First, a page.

What could make this problem matter even more: There is some larger political controversy looming in the background that the prophecy ties into -- a possible conflict between the country Eve's mother was from and the US. Eve's best friend Jocelyn's father is involved as he often goes to that country for his ambassadorial position.

What would make this problem matter more than life itself? The abolition of the U.S. if they get into a conflict with this country that would mean nuclear weapons.

After pushing you to keep coming up with reasons to raise the personal stakes, Maass challenges you to incorporate these into the novel in at least six places.

Reflection on Exercise

This is a difficult exercise but stretches your creativity. Maass mentions that people often see this exercise as a way to add plot complications. I'm always looking for new ways to plot so this is helpful. Raising personal stakes will be important in my mystery because there is always the question in amateur sleuth mysteries why the protagonist becomes involved. The problem with the exercise is that in continually brainstorming personal stakes some of them become outlandish. For example, when Maass asks "what could make this problem matter more than life itself?" I ended up with the U.S. potentially being bombed with nuclear weapons!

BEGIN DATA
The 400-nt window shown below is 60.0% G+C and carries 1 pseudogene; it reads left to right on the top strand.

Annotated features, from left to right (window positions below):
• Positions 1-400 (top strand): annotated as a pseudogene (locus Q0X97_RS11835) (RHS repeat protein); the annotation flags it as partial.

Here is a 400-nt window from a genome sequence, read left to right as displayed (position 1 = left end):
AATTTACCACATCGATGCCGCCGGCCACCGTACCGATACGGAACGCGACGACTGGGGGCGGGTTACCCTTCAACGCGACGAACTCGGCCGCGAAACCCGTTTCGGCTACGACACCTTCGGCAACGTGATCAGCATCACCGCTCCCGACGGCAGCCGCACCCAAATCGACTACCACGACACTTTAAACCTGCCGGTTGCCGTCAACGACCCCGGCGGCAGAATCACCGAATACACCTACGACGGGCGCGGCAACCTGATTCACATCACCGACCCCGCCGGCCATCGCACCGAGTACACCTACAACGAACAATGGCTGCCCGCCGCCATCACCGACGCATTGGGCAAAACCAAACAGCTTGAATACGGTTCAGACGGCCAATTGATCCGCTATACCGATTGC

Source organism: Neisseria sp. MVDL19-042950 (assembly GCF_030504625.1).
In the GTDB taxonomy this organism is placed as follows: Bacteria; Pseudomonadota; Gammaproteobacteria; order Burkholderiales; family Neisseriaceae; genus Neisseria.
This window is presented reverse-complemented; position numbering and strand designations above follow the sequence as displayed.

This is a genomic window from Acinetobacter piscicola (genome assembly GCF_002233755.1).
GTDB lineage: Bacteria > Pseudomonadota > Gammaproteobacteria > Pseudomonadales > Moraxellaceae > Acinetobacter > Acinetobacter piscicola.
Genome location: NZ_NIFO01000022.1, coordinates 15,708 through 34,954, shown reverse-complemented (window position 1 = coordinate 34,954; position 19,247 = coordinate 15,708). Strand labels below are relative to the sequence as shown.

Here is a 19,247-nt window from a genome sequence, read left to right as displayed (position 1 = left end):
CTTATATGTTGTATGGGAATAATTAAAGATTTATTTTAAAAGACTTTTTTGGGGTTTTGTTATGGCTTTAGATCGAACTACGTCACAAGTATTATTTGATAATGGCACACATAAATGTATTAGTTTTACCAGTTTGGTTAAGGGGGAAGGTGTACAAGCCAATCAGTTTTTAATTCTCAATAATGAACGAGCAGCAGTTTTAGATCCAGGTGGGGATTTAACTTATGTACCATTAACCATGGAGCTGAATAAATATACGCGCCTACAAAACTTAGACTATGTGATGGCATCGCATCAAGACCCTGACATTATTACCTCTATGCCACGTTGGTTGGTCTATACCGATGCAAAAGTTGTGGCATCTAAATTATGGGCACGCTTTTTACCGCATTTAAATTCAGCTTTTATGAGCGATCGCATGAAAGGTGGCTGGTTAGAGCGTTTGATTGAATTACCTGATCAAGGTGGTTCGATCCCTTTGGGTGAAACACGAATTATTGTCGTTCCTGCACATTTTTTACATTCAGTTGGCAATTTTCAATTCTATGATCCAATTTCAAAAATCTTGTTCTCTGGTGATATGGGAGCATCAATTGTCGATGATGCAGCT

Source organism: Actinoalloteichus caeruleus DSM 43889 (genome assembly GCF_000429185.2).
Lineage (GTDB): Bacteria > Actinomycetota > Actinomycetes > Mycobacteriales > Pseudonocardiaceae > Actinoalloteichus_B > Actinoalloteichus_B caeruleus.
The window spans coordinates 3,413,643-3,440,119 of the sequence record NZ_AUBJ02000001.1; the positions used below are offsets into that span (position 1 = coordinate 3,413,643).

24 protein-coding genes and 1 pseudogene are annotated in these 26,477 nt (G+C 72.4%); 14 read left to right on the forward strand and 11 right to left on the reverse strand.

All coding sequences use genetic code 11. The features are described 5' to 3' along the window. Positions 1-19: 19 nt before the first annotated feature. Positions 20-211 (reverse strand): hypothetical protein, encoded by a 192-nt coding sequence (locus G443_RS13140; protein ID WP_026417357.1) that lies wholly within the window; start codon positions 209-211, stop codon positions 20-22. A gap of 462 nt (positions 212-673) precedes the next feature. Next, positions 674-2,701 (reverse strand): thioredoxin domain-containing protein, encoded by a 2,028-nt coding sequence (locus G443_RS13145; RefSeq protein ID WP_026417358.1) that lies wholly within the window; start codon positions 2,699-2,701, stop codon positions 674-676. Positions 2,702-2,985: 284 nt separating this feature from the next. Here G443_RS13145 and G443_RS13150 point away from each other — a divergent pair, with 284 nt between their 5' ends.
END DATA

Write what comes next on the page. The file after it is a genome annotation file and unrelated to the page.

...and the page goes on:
Friday, August 14, 2009

Creating Inner Conflict

In Writing the Breakout Novel: The Workbook, Donald Maass has an exercise on page 24 about creating inner conflict, which basically involves considering the tension about what the character wants and then thinking of the opposite of that. Note that since Maass requested that I not write out the exercises, I will just apply it to my own work right away rather than posting on two separate occasions.

I am switching now to my young adult mystery paranormal, TIME WITCH. The main character Eve wants Chase, a popular boy, and they are about to start high school together. But she also wants him dead because he made out with her and then appeared to ignore her; he is now responding to the attention of a popular girl. This inner conflict will be the combustion that triggers her witch powers. One of the ways she realizes her powers is when she harms him when she sees him with the popular girl one night. She stops short of really hurting him, although she could.